I’ve been having mind-popping revelations as I read through the Ong (1982) text, but to focus on one particular statement, “Chirographic and typographic folk tend to think of names as labels, written or printed tags imaginatively affixed to an object named. Oral folk have no sense of a name as a tag, for they have no idea of a name as something that can be seen. Written or printed representations of words can be labels; real, spoken words cannot be” (p.33).
I chose the image above in relationship to this quote because I am a tremendously visual person – when I read this quote about naming and labeling, I was stunned to realize that indeed, when I meet someone and am told their name I do immediately visualize textually what their name “looks like.” I don’t even feel as though I know someone’s name until I know how to spell it. Lindsey? Lindsay? Lindsee? I wondered how my understanding of others’ might change if names didn’t function as labels or tags. This is still an idea I have trouble wrapping my head around.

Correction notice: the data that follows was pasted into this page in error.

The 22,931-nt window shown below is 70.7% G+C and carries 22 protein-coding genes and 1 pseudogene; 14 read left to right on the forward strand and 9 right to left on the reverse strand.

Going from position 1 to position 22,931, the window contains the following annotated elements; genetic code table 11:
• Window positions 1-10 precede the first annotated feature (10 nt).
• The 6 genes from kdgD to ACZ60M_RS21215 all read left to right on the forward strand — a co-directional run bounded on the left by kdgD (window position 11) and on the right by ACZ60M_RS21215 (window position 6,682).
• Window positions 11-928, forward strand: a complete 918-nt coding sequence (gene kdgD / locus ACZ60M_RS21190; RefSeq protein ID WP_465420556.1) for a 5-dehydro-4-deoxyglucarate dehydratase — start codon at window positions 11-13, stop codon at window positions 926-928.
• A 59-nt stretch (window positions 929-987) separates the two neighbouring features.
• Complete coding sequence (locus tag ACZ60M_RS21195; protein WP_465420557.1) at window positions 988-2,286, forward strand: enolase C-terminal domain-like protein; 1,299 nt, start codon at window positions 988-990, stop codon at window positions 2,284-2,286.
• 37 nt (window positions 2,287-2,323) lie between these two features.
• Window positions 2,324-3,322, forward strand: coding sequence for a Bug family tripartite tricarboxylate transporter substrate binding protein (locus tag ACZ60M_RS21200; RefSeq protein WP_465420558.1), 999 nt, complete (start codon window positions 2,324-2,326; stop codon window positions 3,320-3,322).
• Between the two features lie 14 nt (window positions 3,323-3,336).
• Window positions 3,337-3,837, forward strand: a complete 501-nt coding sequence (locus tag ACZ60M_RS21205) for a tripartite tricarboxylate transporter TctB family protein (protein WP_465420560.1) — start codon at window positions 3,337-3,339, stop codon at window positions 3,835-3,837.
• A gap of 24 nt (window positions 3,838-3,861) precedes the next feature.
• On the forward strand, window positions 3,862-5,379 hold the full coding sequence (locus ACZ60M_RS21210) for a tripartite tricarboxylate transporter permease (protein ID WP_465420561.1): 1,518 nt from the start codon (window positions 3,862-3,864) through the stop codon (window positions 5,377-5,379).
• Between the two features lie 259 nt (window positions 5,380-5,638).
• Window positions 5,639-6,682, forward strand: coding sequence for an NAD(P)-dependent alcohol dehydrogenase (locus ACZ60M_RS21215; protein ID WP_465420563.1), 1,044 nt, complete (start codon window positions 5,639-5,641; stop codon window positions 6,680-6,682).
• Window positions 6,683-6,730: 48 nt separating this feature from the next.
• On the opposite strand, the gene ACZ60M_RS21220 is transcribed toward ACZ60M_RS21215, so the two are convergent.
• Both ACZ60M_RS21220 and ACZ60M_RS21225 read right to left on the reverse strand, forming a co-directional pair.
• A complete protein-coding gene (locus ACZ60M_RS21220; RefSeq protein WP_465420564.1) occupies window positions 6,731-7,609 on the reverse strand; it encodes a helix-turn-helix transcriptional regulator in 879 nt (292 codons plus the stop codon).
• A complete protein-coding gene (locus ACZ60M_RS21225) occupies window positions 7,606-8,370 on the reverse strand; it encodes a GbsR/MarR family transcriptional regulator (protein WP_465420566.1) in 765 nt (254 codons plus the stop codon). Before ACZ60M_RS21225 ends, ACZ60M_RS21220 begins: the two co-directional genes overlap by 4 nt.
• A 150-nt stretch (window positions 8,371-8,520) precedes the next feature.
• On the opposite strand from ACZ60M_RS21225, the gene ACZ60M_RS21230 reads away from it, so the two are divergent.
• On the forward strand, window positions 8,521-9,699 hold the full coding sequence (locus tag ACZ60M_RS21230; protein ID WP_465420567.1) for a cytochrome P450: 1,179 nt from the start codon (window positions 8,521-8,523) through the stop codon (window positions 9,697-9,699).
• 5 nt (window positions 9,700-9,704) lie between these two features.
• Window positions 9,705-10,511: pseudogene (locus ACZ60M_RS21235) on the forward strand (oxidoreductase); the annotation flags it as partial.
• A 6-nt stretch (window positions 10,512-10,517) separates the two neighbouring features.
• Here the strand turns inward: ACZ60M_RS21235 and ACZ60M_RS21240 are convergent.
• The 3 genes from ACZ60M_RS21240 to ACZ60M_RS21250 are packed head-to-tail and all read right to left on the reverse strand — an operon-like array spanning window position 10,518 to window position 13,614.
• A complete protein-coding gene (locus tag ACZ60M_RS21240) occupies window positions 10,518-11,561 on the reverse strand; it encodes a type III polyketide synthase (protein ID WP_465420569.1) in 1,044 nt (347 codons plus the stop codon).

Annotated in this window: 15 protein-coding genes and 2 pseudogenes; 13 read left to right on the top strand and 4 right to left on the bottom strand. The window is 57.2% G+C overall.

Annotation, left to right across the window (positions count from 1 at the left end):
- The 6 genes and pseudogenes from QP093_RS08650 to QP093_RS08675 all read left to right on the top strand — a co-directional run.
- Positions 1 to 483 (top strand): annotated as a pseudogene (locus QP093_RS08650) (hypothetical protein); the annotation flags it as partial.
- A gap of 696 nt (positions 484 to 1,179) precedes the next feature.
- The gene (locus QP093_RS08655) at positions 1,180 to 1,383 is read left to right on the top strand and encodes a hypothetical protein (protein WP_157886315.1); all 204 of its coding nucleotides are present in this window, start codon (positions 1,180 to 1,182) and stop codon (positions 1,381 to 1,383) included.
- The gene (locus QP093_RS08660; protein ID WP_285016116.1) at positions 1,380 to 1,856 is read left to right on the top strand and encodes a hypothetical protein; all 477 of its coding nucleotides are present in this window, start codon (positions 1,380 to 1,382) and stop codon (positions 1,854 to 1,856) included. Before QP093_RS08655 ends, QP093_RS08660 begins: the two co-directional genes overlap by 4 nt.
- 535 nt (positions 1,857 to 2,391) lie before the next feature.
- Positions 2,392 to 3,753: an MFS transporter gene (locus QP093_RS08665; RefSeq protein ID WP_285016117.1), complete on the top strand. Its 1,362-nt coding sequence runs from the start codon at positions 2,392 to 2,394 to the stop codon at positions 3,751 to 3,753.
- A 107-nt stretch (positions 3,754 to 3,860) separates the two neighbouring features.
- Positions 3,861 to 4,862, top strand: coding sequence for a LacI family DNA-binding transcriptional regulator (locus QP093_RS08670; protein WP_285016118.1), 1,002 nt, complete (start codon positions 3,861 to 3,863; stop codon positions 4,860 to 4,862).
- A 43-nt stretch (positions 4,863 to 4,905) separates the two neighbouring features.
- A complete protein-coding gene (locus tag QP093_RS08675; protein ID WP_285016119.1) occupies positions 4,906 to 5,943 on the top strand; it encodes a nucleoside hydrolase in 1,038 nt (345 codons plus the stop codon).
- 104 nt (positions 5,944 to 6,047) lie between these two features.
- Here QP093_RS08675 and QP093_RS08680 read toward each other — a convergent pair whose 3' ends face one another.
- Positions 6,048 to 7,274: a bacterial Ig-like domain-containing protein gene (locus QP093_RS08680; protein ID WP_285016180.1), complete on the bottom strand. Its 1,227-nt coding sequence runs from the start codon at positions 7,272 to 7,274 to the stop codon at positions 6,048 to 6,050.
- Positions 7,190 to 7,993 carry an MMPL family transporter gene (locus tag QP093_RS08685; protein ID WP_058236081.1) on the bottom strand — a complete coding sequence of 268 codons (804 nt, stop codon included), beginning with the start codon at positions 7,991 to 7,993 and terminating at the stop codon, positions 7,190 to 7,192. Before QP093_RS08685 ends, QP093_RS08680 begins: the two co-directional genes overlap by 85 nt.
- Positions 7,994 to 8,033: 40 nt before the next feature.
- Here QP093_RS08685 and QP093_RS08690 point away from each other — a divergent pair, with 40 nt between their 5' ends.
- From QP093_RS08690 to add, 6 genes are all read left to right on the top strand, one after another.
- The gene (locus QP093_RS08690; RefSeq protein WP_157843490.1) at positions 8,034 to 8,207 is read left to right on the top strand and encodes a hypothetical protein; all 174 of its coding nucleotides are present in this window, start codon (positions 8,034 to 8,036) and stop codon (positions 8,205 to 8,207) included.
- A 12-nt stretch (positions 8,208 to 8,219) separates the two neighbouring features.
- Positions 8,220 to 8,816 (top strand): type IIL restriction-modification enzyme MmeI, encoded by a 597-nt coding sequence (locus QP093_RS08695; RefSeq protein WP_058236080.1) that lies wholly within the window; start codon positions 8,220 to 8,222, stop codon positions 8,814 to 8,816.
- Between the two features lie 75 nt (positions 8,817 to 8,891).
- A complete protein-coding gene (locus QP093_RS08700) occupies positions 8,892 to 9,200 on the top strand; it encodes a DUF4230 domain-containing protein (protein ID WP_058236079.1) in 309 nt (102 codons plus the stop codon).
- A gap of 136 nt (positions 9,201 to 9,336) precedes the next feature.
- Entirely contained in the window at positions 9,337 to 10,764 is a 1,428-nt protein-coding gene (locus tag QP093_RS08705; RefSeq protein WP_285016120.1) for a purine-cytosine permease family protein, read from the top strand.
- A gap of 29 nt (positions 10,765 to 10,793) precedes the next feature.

In terms of meaning, to me, text is organization. It helps to identify, label, clarify, and expound. Text is focus. It slows things down for careful review. I can write, edit, re-read, re-edit, and dissect a text – things which make me feel comfortable and safe and clear about meaning. Text is refuge. Text is knowing what’s true or what I think is true. Text means I know your name.
For many of you, I know your name only as text, and know you only from the text you dispense as ambassadors for your thoughts. Which is kind of bizarre to think about!
Ong, Walter. (1982) Orality and literacy: The technologizing of the word. London: Methuen.